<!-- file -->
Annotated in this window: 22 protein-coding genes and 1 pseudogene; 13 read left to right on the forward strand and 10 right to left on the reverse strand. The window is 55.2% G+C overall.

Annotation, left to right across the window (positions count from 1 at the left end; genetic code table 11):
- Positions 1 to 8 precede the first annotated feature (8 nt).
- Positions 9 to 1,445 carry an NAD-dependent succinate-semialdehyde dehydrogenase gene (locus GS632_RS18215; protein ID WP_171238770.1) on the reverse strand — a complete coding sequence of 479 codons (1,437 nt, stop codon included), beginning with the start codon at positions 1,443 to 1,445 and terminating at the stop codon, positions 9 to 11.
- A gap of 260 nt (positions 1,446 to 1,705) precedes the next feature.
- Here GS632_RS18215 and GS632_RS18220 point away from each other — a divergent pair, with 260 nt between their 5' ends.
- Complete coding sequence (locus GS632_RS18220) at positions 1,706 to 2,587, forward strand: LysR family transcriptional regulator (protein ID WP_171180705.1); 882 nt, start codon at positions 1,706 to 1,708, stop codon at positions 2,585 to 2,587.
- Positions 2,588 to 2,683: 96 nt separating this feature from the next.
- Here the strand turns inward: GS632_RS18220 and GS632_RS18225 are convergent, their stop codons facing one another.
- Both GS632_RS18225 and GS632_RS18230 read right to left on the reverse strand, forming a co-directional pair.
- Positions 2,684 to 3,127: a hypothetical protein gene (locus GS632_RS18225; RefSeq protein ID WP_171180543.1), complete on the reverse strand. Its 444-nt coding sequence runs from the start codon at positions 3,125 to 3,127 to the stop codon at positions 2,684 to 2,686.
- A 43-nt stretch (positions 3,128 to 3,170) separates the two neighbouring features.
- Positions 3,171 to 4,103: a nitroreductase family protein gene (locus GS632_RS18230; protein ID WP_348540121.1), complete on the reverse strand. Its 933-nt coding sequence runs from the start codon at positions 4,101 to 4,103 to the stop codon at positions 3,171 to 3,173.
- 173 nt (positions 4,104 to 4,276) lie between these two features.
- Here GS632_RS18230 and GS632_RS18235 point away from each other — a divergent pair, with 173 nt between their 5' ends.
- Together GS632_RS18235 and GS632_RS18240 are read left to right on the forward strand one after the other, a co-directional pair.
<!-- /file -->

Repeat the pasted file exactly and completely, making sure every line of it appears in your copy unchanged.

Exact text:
Annotated in this window: 22 protein-coding genes and 1 pseudogene; 13 read left to right on the forward strand and 10 right to left on the reverse strand. The window is 55.2% G+C overall.

Annotation, left to right across the window (positions count from 1 at the left end; genetic code table 11):
- Positions 1 to 8 precede the first annotated feature (8 nt).
- Positions 9 to 1,445 carry an NAD-dependent succinate-semialdehyde dehydrogenase gene (locus GS632_RS18215; protein ID WP_171238770.1) on the reverse strand — a complete coding sequence of 479 codons (1,437 nt, stop codon included), beginning with the start codon at positions 1,443 to 1,445 and terminating at the stop codon, positions 9 to 11.
- A gap of 260 nt (positions 1,446 to 1,705) precedes the next feature.
- Here GS632_RS18215 and GS632_RS18220 point away from each other — a divergent pair, with 260 nt between their 5' ends.
- Complete coding sequence (locus GS632_RS18220) at positions 1,706 to 2,587, forward strand: LysR family transcriptional regulator (protein ID WP_171180705.1); 882 nt, start codon at positions 1,706 to 1,708, stop codon at positions 2,585 to 2,587.
- Positions 2,588 to 2,683: 96 nt separating this feature from the next.
- Here the strand turns inward: GS632_RS18220 and GS632_RS18225 are convergent, their stop codons facing one another.
- Both GS632_RS18225 and GS632_RS18230 read right to left on the reverse strand, forming a co-directional pair.
- Positions 2,684 to 3,127: a hypothetical protein gene (locus GS632_RS18225; RefSeq protein ID WP_171180543.1), complete on the reverse strand. Its 444-nt coding sequence runs from the start codon at positions 3,125 to 3,127 to the stop codon at positions 2,684 to 2,686.
- A 43-nt stretch (positions 3,128 to 3,170) separates the two neighbouring features.
- Positions 3,171 to 4,103: a nitroreductase family protein gene (locus GS632_RS18230; protein ID WP_348540121.1), complete on the reverse strand. Its 933-nt coding sequence runs from the start codon at positions 4,101 to 4,103 to the stop codon at positions 3,171 to 3,173.
- 173 nt (positions 4,104 to 4,276) lie between these two features.
- Here GS632_RS18230 and GS632_RS18235 point away from each other — a divergent pair, with 173 nt between their 5' ends.
- Together GS632_RS18235 and GS632_RS18240 are read left to right on the forward strand one after the other, a co-directional pair.